Talking to Your Aging Parent’s Doctor

As your parent’s age and their health situations change you will probably find yourself accompanying them to the doctor. Whether your presence at the doctor is out of medical necessity or just to provide support here are some questions you may want to consider asking:

  • What is the diagnosis?
  • Are you prescribing new medications today?
  • What are the possible side effects of the medications you have prescribed? How will they interact with the medications my parent is already on?
  • Are there certain foods and drinks we should avoid with this medication?
  • What mental or physical changes should we look out for?
  • What exercises do you recommend to improve balance, strength, and cardiovascular fitness?
  • What blood work will be done today?
  • Are there follow-up tests that will need to be done?
  • How do we prepare for the tests you have recommended? (eg. Fasting)
  • How will we receive the test results? Should we call to get them?
  • Can we receive copies of the test results and medical records?
  • Could my parent’s medications affect their risk of falling?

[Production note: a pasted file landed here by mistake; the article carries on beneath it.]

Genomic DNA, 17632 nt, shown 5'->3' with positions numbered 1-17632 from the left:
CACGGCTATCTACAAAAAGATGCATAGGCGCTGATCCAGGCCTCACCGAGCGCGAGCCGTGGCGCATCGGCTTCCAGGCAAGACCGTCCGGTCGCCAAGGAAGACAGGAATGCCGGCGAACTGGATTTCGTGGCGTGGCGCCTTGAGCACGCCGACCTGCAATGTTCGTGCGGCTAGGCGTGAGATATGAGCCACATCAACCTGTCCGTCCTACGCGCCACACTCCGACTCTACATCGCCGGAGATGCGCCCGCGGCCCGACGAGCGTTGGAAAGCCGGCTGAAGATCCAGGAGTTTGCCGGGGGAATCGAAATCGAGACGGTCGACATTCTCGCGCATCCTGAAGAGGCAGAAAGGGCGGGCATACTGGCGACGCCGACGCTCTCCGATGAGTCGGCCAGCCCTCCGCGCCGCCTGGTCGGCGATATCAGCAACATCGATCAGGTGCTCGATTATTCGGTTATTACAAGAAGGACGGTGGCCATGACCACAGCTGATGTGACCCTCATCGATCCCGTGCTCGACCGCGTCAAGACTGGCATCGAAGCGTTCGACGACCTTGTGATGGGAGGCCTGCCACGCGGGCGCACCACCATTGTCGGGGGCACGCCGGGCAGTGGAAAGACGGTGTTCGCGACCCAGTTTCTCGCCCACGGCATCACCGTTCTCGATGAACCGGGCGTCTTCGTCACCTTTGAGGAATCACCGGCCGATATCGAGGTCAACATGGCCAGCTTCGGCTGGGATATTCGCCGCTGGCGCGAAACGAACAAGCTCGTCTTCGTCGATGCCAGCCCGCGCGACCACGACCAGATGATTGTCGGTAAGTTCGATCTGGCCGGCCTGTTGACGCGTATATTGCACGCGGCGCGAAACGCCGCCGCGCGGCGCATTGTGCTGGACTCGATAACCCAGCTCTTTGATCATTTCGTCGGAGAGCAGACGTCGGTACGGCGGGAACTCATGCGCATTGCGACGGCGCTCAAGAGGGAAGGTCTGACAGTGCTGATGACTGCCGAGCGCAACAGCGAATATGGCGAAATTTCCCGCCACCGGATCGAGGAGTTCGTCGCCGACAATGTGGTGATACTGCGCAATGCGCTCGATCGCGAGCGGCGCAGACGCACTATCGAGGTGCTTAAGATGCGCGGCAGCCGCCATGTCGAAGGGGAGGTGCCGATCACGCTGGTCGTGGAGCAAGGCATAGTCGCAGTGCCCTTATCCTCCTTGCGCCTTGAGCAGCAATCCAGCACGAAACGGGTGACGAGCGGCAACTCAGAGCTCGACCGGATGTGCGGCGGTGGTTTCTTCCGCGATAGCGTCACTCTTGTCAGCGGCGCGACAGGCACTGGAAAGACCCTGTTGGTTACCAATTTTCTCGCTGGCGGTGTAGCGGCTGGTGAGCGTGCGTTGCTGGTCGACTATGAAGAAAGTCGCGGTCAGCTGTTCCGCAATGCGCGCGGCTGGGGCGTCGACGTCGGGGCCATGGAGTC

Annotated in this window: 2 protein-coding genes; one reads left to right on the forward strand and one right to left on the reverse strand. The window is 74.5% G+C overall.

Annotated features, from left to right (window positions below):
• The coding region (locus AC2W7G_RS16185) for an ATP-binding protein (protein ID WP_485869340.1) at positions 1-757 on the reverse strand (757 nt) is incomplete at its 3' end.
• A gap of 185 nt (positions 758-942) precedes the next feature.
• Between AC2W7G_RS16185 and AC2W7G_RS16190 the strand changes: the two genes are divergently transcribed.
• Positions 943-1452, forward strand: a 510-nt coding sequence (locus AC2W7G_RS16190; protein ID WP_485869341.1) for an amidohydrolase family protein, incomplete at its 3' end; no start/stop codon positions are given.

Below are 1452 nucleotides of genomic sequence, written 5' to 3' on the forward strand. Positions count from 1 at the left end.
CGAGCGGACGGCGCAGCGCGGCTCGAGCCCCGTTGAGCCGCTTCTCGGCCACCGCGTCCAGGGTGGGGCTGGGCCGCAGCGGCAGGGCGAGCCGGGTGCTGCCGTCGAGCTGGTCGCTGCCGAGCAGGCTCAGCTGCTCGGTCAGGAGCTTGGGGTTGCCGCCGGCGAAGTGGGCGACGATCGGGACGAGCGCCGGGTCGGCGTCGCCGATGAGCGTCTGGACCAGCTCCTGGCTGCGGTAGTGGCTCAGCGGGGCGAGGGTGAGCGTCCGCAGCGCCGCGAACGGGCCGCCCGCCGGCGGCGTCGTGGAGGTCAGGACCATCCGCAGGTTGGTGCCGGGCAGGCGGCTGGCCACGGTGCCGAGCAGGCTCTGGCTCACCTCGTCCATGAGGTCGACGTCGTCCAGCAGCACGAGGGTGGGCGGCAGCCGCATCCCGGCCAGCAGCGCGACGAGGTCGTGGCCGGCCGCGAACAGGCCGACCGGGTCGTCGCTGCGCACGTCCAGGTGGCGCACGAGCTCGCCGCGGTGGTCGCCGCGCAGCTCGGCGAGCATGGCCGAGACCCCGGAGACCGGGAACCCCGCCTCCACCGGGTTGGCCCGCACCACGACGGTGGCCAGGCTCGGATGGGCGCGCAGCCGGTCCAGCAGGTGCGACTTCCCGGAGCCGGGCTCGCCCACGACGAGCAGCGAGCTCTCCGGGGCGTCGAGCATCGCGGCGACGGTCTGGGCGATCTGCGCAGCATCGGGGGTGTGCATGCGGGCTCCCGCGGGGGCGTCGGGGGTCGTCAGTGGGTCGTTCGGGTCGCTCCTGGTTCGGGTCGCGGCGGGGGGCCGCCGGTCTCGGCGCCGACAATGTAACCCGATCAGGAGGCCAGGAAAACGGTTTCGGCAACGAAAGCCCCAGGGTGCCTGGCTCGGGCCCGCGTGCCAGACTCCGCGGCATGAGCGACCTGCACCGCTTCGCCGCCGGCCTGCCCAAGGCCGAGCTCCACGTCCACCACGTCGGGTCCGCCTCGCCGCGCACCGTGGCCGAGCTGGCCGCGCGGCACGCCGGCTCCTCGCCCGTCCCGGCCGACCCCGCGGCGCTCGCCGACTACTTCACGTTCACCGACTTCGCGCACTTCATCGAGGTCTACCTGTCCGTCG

• What balance tests would you recommend to determine my parent’s risk for falling?
  • When should I make the next appointment?

After getting your questions answered by the doctor you may find it helpful to keep a journal documenting any changes in your parent’s condition including changes in mood, behavior, appetite and sleep pattern, especially after a change in medication or a significant change in health. Having an honest conversation with your parent’s doctor can help you gain valuable insight into your loved one’s condition, thereby enabling you to provide better care for them.

In the event that you are unable to attend a doctor appointment with your parent or loved one, the professional nurses at Bayshore are skilled in asking pertinent questions and documenting the health issues that were discussed. A Bayshore nurse can then report to you and help you carry out any of the care needs recommended by the physician. Having a second pair of ears present when visiting the doctor is helpful at any age, but as your loved one ages and the need for medical attention becomes more frequent this need become even more pertinent.

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